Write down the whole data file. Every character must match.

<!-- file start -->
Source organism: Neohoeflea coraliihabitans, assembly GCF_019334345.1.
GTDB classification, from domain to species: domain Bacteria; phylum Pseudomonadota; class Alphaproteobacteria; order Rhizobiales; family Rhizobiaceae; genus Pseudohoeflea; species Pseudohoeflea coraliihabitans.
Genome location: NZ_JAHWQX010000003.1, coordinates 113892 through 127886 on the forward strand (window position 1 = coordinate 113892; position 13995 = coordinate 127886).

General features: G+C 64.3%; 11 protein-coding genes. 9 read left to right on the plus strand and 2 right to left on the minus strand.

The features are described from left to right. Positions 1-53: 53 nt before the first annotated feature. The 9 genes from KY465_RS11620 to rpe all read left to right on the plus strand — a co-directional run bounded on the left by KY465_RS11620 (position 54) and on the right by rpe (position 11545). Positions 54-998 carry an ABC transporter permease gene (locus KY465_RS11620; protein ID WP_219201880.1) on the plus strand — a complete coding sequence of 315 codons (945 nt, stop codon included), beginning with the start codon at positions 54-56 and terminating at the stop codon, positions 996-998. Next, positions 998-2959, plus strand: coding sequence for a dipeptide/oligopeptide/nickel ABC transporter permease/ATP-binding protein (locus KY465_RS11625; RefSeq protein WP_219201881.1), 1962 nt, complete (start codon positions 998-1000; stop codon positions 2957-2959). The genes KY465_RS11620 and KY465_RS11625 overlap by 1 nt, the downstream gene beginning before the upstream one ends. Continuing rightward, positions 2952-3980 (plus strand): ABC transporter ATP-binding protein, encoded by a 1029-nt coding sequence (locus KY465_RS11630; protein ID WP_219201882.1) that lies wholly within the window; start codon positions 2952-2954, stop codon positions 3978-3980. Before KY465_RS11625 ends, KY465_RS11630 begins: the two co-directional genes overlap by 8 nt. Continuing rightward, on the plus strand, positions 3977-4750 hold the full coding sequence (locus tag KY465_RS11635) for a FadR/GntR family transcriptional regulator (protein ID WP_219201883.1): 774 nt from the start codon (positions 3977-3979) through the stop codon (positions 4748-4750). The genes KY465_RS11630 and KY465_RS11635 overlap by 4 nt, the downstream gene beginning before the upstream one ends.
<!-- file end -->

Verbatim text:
Source organism: Neohoeflea coraliihabitans, assembly GCF_019334345.1.
GTDB classification, from domain to species: domain Bacteria; phylum Pseudomonadota; class Alphaproteobacteria; order Rhizobiales; family Rhizobiaceae; genus Pseudohoeflea; species Pseudohoeflea coraliihabitans.
Genome location: NZ_JAHWQX010000003.1, coordinates 113892 through 127886 on the forward strand (window position 1 = coordinate 113892; position 13995 = coordinate 127886).

General features: G+C 64.3%; 11 protein-coding genes. 9 read left to right on the plus strand and 2 right to left on the minus strand.

The features are described from left to right. Positions 1-53: 53 nt before the first annotated feature. The 9 genes from KY465_RS11620 to rpe all read left to right on the plus strand — a co-directional run bounded on the left by KY465_RS11620 (position 54) and on the right by rpe (position 11545). Positions 54-998 carry an ABC transporter permease gene (locus KY465_RS11620; protein ID WP_219201880.1) on the plus strand — a complete coding sequence of 315 codons (945 nt, stop codon included), beginning with the start codon at positions 54-56 and terminating at the stop codon, positions 996-998. Next, positions 998-2959, plus strand: coding sequence for a dipeptide/oligopeptide/nickel ABC transporter permease/ATP-binding protein (locus KY465_RS11625; RefSeq protein WP_219201881.1), 1962 nt, complete (start codon positions 998-1000; stop codon positions 2957-2959). The genes KY465_RS11620 and KY465_RS11625 overlap by 1 nt, the downstream gene beginning before the upstream one ends. Continuing rightward, positions 2952-3980 (plus strand): ABC transporter ATP-binding protein, encoded by a 1029-nt coding sequence (locus KY465_RS11630; protein ID WP_219201882.1) that lies wholly within the window; start codon positions 2952-2954, stop codon positions 3978-3980. Before KY465_RS11625 ends, KY465_RS11630 begins: the two co-directional genes overlap by 8 nt. Continuing rightward, on the plus strand, positions 3977-4750 hold the full coding sequence (locus tag KY465_RS11635) for a FadR/GntR family transcriptional regulator (protein ID WP_219201883.1): 774 nt from the start codon (positions 3977-3979) through the stop codon (positions 4748-4750). The genes KY465_RS11630 and KY465_RS11635 overlap by 4 nt, the downstream gene beginning before the upstream one ends.